Evidence-Based Psychological Practice (Assessment and Evaluation of…
Evidence-Based Psychological Practice
Bridging Research and Practice
(EBT) refers to the interventions or techniques (cognitive therapy for depression, exposure therapy for anxiety) that have produced therapeutic change in controlled trials.
Condition of the research context differ from real life.
Are there satisfactory bases for concluding that treatment is effective?
A statistically significant difference, does that translate into a change in everyday life?
What should change to help bridge the gap?
Greater priority to the study of mechanisms of therapeutic change.
Study of moderators and translation to clinical care.
More qualitative research.
(EBP) refers to clinical practice that is informed by evidence about interventions, clinical expertise, and patient needs, values, and preferences and their integration in decision making about individual care.
Little empirical evidence in reliability and validity of decision making.
Issue of generalizing results in clinical practice.
Patient progress is often evaluated on the basis of clinician impressions.
What should change to help bridge the gap?
Use of systematic measures to evaluate patient progress.
A researcher-clinician collaboration that helped identify the circumstances (moderating variables) in which judgment, expertise, and context are important.
Assessment and Evaluation of Interventions
Three general strategies to assess clinical significance
Two standard deviations
No longer meeting diagnostic criteria.
Based on opinions
Has the intervention made an apparent difference?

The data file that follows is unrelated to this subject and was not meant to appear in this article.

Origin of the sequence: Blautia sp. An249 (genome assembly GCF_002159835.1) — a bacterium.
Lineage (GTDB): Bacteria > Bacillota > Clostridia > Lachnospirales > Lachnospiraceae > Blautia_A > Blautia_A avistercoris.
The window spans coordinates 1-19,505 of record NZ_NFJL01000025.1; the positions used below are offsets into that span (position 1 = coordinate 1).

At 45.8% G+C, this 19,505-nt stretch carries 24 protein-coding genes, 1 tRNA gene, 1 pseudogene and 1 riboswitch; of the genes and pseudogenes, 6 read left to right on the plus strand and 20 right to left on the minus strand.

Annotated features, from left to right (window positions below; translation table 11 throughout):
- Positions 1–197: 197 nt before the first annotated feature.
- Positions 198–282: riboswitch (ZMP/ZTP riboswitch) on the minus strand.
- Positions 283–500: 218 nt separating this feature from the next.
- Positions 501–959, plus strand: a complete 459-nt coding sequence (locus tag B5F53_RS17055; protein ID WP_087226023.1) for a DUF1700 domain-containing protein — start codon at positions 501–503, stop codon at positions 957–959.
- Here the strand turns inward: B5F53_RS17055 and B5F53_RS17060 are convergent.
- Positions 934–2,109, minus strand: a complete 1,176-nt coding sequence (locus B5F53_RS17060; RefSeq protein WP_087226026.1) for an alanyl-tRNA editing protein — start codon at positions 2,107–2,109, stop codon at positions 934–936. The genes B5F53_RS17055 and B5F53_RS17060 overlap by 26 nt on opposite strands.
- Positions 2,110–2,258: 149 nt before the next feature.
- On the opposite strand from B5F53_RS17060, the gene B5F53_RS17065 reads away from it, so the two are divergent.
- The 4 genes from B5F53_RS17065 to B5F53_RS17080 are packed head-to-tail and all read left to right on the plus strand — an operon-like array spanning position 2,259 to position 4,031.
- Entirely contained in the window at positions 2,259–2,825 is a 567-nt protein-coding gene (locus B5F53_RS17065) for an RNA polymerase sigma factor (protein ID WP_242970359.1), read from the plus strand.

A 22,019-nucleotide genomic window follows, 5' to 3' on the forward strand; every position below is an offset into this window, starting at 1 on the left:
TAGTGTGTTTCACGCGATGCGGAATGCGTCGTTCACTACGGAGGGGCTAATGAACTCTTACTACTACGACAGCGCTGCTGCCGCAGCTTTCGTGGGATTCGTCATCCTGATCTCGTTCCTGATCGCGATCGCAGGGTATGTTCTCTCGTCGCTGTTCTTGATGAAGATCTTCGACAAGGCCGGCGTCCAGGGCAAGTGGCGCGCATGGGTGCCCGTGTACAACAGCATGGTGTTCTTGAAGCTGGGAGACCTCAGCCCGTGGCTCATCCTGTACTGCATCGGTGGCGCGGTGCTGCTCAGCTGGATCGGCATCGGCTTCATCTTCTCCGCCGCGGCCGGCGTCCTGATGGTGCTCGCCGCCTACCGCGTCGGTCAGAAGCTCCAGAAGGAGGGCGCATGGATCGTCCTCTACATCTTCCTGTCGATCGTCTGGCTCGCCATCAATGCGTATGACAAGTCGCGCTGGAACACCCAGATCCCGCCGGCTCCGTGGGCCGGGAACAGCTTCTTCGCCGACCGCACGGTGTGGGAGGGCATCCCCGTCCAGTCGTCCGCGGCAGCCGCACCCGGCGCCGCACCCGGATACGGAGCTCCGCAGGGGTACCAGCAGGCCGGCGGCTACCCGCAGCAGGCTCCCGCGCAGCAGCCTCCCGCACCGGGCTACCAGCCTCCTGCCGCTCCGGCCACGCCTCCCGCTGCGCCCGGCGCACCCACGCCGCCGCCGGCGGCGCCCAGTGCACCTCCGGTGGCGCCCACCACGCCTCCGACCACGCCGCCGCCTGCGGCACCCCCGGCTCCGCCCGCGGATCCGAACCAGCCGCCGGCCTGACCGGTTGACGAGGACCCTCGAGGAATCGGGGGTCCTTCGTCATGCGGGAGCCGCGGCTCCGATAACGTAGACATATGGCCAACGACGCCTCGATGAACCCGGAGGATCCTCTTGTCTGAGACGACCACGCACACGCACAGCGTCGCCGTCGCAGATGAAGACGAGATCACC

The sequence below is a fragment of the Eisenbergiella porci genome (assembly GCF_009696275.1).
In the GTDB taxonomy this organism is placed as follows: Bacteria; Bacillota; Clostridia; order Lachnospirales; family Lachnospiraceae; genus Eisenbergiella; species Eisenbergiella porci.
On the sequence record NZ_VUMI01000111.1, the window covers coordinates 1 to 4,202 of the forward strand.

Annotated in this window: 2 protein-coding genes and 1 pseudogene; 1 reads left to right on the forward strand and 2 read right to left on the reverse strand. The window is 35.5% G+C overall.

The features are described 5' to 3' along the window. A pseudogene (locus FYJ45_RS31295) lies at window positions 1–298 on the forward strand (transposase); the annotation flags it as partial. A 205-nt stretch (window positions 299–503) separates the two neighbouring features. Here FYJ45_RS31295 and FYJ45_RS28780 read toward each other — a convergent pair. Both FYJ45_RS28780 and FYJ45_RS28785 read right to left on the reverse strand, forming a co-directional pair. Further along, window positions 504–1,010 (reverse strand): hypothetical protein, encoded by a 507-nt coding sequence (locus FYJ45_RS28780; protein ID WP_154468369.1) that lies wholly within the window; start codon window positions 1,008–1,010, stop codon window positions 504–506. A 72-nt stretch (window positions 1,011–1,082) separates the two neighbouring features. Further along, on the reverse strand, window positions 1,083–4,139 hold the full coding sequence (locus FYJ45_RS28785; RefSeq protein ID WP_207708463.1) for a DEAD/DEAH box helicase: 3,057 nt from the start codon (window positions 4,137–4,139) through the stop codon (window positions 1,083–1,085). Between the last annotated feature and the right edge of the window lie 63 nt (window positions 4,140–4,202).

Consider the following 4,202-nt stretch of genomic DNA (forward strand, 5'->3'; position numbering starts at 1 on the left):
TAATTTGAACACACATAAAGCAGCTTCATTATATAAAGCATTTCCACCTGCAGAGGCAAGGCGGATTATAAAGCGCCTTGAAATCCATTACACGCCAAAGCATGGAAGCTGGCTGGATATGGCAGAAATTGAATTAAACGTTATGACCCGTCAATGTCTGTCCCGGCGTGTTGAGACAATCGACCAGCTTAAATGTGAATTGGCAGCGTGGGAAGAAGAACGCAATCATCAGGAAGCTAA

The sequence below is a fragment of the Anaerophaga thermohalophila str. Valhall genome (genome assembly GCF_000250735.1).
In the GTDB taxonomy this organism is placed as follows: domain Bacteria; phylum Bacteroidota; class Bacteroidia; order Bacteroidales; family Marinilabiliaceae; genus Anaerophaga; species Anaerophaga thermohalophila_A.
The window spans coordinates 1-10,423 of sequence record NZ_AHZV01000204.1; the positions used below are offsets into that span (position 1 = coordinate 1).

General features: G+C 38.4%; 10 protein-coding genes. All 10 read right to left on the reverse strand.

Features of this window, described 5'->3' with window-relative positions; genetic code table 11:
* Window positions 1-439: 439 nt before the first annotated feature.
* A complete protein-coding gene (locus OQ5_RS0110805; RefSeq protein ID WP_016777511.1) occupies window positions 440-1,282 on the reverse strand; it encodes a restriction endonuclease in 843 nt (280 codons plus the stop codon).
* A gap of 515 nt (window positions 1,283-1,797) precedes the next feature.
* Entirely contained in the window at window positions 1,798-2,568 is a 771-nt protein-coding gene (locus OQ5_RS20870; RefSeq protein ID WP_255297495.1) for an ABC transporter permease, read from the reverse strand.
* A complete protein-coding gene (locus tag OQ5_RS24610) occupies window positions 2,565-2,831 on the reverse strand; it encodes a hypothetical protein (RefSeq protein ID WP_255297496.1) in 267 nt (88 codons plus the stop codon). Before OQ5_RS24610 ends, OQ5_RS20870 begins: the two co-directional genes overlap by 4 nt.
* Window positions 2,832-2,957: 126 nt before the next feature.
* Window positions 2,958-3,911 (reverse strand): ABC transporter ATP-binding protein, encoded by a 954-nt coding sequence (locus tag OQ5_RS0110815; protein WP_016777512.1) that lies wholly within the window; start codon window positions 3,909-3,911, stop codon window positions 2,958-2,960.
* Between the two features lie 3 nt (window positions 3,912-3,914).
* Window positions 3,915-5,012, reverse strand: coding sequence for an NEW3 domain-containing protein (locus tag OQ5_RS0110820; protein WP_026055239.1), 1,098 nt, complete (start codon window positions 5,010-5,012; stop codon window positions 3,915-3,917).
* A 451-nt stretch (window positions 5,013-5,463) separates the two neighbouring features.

Susceptible to bias
Social impact measures
Outcomes assessed in everyday life that are important to society at large.
In any intervention study, one or more measures of clinical significance should be included.
Outcome measures in intervention research are often narrowly focused. However, one treatment that is broad in its effects may be preferred to one that is narrow in its effects but slightly more effective in symptom reduction.
Other factors of treatment to consider
Acceptability of treatment
Pre-post and continuous assessment
Evaluating mechanisms of change
Methodology, Design, and Evaluation in Psychotherapy Research
Empirically supported treatments may be defined as treatments found to be efficacious when evaluated in
randomized clinical trials (RCTs)
with specified populations of patients.
: an intervention is applied to cases that meet criteria for a specific disorder and analyzed against a comparison condition (wait list, alternative treatment, etc.) to determine the degree or relative degree of beneficial change associated with treatments.
Selecting control conditions.
Local standard treatment
Multiple treatment comparisons.
Defining the independent variable
Checking the integrity of the independent variable
Assessing the dependent variable(s)
Use a variety of methods
Multiple domain assessment
Addressing missing data
Last observation carried forward (LOCF)
No optimal method
p < .05
Normative sample comparison
Reliable change index (RCI)
Cumulative outcome analyses